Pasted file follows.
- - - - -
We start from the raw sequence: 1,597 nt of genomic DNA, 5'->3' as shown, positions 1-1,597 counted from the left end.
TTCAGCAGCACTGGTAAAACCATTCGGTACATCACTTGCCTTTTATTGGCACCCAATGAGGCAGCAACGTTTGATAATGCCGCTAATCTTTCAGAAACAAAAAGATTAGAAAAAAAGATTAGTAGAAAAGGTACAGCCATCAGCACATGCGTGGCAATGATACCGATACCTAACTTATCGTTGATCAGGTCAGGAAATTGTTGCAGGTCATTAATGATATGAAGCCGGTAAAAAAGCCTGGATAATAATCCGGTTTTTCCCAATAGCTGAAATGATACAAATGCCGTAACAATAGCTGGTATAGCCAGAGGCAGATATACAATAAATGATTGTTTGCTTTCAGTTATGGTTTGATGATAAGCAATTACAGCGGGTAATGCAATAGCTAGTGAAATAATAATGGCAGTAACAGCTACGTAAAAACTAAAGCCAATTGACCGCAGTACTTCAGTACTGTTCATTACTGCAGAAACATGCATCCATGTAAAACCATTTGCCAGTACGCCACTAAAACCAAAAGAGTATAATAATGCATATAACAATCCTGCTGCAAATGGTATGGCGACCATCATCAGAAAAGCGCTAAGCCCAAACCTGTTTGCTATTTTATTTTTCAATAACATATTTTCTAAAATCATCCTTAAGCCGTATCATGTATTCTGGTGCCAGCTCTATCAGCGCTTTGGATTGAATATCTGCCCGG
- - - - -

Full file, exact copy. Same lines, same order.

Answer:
We start from the raw sequence: 1,597 nt of genomic DNA, 5'->3' as shown, positions 1-1,597 counted from the left end.
TTCAGCAGCACTGGTAAAACCATTCGGTACATCACTTGCCTTTTATTGGCACCCAATGAGGCAGCAACGTTTGATAATGCCGCTAATCTTTCAGAAACAAAAAGATTAGAAAAAAAGATTAGTAGAAAAGGTACAGCCATCAGCACATGCGTGGCAATGATACCGATACCTAACTTATCGTTGATCAGGTCAGGAAATTGTTGCAGGTCATTAATGATATGAAGCCGGTAAAAAAGCCTGGATAATAATCCGGTTTTTCCCAATAGCTGAAATGATACAAATGCCGTAACAATAGCTGGTATAGCCAGAGGCAGATATACAATAAATGATTGTTTGCTTTCAGTTATGGTTTGATGATAAGCAATTACAGCGGGTAATGCAATAGCTAGTGAAATAATAATGGCAGTAACAGCTACGTAAAAACTAAAGCCAATTGACCGCAGTACTTCAGTACTGTTCATTACTGCAGAAACATGCATCCATGTAAAACCATTTGCCAGTACGCCACTAAAACCAAAAGAGTATAATAATGCATATAACAATCCTGCTGCAAATGGTATGGCGACCATCATCAGAAAAGCGCTAAGCCCAAACCTGTTTGCTATTTTATTTTTCAATAACATATTTTCTAAAATCATCCTTAAGCCGTATCATGTATTCTGGTGCCAGCTCTATCAGCGCTTTGGATTGAATATCTGCCCGG